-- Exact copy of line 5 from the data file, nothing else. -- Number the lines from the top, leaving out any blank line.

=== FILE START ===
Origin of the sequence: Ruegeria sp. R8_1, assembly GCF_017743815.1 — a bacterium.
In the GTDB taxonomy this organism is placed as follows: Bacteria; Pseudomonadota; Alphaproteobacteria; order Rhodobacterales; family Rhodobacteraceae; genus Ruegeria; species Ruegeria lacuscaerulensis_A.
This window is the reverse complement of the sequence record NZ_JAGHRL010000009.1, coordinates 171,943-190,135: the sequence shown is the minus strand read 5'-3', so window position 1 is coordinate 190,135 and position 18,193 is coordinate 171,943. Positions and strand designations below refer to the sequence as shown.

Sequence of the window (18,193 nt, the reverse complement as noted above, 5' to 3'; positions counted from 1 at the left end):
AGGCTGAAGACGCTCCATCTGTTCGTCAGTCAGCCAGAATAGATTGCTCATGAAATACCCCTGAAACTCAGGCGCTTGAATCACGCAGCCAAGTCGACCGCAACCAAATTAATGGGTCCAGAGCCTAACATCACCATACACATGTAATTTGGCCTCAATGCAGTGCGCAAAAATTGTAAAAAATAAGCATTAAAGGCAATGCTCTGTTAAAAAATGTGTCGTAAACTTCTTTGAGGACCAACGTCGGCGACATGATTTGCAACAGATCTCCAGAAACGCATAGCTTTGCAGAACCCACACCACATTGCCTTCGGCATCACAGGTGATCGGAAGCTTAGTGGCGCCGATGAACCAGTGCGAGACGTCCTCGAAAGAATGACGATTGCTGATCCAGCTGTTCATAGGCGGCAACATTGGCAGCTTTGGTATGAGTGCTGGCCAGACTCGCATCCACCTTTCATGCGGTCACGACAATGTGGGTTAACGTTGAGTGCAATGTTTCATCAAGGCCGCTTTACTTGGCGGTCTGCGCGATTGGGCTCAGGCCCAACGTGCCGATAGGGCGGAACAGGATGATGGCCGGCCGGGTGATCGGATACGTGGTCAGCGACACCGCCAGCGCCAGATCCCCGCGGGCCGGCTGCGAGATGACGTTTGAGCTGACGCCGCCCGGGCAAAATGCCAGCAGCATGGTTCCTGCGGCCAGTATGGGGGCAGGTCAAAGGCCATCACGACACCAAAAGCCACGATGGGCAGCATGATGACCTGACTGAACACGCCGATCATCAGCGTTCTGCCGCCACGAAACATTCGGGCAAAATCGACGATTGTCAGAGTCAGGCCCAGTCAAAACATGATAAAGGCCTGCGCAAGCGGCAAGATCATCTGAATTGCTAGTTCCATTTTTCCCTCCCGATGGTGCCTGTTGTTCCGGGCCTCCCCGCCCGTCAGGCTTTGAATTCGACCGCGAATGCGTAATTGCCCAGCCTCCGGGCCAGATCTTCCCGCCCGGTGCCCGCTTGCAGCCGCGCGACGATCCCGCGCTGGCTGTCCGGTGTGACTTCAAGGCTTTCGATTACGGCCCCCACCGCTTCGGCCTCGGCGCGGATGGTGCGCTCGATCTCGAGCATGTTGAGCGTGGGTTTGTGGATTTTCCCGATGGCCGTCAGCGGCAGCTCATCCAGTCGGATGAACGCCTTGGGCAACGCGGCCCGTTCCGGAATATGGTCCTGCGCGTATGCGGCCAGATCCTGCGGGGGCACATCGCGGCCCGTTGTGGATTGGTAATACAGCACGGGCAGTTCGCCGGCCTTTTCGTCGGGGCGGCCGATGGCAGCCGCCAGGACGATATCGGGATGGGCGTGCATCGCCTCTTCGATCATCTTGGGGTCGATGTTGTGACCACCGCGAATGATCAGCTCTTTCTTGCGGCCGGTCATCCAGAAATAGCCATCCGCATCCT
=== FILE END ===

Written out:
AGGCTGAAGACGCTCCATCTGTTCGTCAGTCAGCCAGAATAGATTGCTCATGAAATACCCCTGAAACTCAGGCGCTTGAATCACGCAGCCAAGTCGACCGCAACCAAATTAATGGGTCCAGAGCCTAACATCACCATACACATGTAATTTGGCCTCAATGCAGTGCGCAAAAATTGTAAAAAATAAGCATTAAAGGCAATGCTCTGTTAAAAAATGTGTCGTAAACTTCTTTGAGGACCAACGTCGGCGACATGATTTGCAACAGATCTCCAGAAACGCATAGCTTTGCAGAACCCACACCACATTGCCTTCGGCATCACAGGTGATCGGAAGCTTAGTGGCGCCGATGAACCAGTGCGAGACGTCCTCGAAAGAATGACGATTGCTGATCCAGCTGTTCATAGGCGGCAACATTGGCAGCTTTGGTATGAGTGCTGGCCAGACTCGCATCCACCTTTCATGCGGTCACGACAATGTGGGTTAACGTTGAGTGCAATGTTTCATCAAGGCCGCTTTACTTGGCGGTCTGCGCGATTGGGCTCAGGCCCAACGTGCCGATAGGGCGGAACAGGATGATGGCCGGCCGGGTGATCGGATACGTGGTCAGCGACACCGCCAGCGCCAGATCCCCGCGGGCCGGCTGCGAGATGACGTTTGAGCTGACGCCGCCCGGGCAAAATGCCAGCAGCATGGTTCCTGCGGCCAGTATGGGGGCAGGTCAAAGGCCATCACGACACCAAAAGCCACGATGGGCAGCATGATGACCTGACTGAACACGCCGATCATCAGCGTTCTGCCGCCACGAAACATTCGGGCAAAATCGACGATTGTCAGAGTCAGGCCCAGTCAAAACATGATAAAGGCCTGCGCAAGCGGCAAGATCATCTGAATTGCTAGTTCCATTTTTCCCTCCCGATGGTGCCTGTTGTTCCGGGCCTCCCCGCCCGTCAGGCTTTGAATTCGACCGCGAATGCGTAATTGCCCAGCCTCCGGGCCAGATCTTCCCGCCCGGTGCCCGCTTGCAGCCGCGCGACGATCCCGCGCTGGCTGTCCGGTGTGACTTCAAGGCTTTCGATTACGGCCCCCACCGCTTCGGCCTCGGCGCGGATGGTGCGCTCGATCTCGAGCATGTTGAGCGTGGGTTTGTGGATTTTCCCGATGGCCGTCAGCGGCAGCTCATCCAGTCGGATGAACGCCTTGGGCAACGCGGCCCGTTCCGGAATATGGTCCTGCGCGTATGCGGCCAGATCCTGCGGGGGCACATCGCGGCCCGTTGTGGATTGGTAATACAGCACGGGCAGTTCGCCGGCCTTTTCGTCGGGGCGGCCGATGGCAGCCGCCAGGACGATATCGGGATGGGCGTGCATCGCCTCTTCGATCATCTTGGGGTCGATGTTGTGACCACCGCGAATGATCAGCTCTTTCTTGCGGCCGGTCATCCAGAAATAGCCATCCGCATCCT